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UK employers unprepared for the impact of automation

Future of Work|Inclusion and Diversity|Talent
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July 18, 2019

One third of UK professional workers feel their job will be automated within the next decade.

LONDON, Thursday 18 July, 2019 – One third of UK professionals (35%) expect their jobs to be taken over by automation or offshoring within the next decade1, yet only 19% say their companies have an integrated digital and business strategy in place to prepare for the impact of automation in the workplace, according to research by Willis Towers Watson.

The Pathways to Digital Enablement survey reveals the drive toward digital transformation in the UK is showing no signs of abating as the number of UK companies using workplace automation is expected to increase in the next three years.

The research found the proportion of work completed by using automation among UK companies doubled over the last three years, from 5% to 12%, and is expected to almost double to 25% in the next three years2. Additionally, 55% of organisations in the UK believe that automation and digitalisation will allow them to do the same amount of work with fewer employees in the next three years.

“Workplace automation has been growing in leaps and bounds, and all signs point toward continued rapid expansion in the coming years,” said George Zarkadakis, Digital Lead at Willis Towers Watson. “However, despite the push to digital transformation and the increasing use of contingent workers, many UK companies are struggling to integrate automation with their workforce.”

Globally, nearly all respondents (92%) expect to be using workplace automation, such as artificial intelligence (AI) and robotics, within three years. As workplace automation expands worldwide, employers expect to add more contingent workers and other “non-employee” talent to their workforces, while reducing their reliance on full-time employees.

According to the survey, free agent workers are expected to represent 5.3% of the global workforce in the next three years, an increase from 4.1% today. The percentage of workforces comprised of consultants, workers on loan from other organisations, or from free-agent platforms, is also expected to increase in three years. At the same time, full-time workers will represent 78% of workforces globally in three years, a decline from 82% today.

“As the use of contingent labor continues to evolve, it’s critical for companies to address the challenge of integrating those workers into their workforces to effectively compete for highly-skilled talent” said Zarkadakis. “We know from our research that organisations successful at integrating their contingent workers with automation and their teams are reaping benefits in the form of cost savings and less disruption in the short term.”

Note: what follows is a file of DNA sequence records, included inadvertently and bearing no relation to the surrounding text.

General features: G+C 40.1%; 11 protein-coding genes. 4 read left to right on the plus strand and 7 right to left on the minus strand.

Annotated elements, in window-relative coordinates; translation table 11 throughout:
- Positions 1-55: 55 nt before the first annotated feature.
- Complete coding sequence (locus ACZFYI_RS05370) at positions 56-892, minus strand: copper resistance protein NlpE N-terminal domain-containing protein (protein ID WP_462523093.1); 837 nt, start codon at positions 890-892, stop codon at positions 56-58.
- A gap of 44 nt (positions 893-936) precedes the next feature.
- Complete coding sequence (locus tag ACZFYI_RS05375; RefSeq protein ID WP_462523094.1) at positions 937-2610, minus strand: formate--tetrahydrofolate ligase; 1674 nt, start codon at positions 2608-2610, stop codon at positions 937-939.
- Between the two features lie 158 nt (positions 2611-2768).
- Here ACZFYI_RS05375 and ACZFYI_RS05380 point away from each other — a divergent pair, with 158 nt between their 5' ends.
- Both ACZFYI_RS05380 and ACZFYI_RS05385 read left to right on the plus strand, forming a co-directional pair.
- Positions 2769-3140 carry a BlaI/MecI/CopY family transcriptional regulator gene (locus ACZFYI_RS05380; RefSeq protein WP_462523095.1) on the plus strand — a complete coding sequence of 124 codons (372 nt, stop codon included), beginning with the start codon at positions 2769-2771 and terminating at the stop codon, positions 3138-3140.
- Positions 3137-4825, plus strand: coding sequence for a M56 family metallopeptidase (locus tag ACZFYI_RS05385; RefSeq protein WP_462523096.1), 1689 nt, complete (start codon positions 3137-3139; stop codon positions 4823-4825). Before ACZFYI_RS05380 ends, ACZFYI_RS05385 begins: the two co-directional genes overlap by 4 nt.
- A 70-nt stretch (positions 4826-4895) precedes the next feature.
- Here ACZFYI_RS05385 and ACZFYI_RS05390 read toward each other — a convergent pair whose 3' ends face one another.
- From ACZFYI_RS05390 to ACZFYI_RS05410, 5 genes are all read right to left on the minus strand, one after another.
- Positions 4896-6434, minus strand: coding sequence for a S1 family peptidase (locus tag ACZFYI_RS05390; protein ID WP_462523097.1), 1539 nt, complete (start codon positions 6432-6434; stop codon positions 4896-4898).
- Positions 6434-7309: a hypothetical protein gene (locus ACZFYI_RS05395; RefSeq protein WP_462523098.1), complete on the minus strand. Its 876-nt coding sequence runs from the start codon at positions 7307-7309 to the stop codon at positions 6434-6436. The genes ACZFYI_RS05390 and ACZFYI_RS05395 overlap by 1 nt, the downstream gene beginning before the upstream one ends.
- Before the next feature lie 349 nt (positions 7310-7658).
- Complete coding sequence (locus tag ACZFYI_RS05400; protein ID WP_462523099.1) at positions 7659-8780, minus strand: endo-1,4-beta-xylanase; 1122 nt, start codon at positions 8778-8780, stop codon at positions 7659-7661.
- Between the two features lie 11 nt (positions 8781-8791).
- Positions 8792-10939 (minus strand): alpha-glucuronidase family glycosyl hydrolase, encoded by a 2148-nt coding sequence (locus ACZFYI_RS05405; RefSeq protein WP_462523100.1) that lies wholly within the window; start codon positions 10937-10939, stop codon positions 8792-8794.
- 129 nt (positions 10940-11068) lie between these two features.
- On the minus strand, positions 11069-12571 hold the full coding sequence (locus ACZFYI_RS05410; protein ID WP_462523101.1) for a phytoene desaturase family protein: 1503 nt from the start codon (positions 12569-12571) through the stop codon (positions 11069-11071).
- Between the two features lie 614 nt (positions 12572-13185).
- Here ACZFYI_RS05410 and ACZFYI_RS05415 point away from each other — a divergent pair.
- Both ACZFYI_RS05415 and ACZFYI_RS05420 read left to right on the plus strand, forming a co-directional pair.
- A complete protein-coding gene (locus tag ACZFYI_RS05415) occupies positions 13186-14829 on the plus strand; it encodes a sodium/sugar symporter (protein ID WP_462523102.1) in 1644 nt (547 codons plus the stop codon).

Although five in ten UK respondents (52%) say their companies are effective at integrating contingent workers with specialised skills into their work teams, just 6% are effective at integrating automation with talent. Only 39% are effective at retaining both employees and contingent workers with needed technology skills.

According to the survey, many UK organisations are advancing to a stage where they expect automation and digitalisation will have a significant impact on future job design and talent sourcing in the next 3 years. During this time, more than half (59%) also expect to redesign jobs so they can only be done by employees with more skills, while 48% expect to design jobs so they can be done by workers with lower skills. Five in ten (52%) expect to deploy work to other locations.

The survey also reported that three-quarters of UK respondents (75%) cited leadership development as one of the top areas requiring breakthroughs in order to successfully address the challenges of automation and digitalisation. “Leaders are the ones who must understand changing work options and sources of talent, and develop new ways to combine human workers and automation. This will involve integrating new technology and contingent talent into the workplace to change the way work is done. Leaders must also have the ability to shape the culture of innovation that will help attract and retain talent, and deliver growth,” said Zarkadakis.

About the Pathways to Digital Enablement Survey

The Willis Towers Watson Pathways to Digital Enablement Survey was conducted in March and April 2019. A total of 1,014 companies worldwide, including 32 from the United Kingdom, participated in the survey.

About Willis Towers Watson

Willis Towers Watson (NASDAQ: WLTW) is a leading global advisory, broking and solutions company that helps clients around the world turn risk into a path for growth. With roots dating to 1828, Willis Towers Watson has 45,000 employees serving more than 140 countries and markets. We design and deliver solutions that manage risk, optimize benefits, cultivate talent, and expand the power of capital to protect and strengthen institutions and individuals. Our unique perspective allows us to see the critical intersections between talent, assets and ideas — the dynamic formula that drives business performance. Together, we unlock potential.

1. Talent Perspective Survey by Willis Towers Watson, 2019.
2. Twenty-two UK professionals responded to this item, so while statistically significant it is based on a limited sample.

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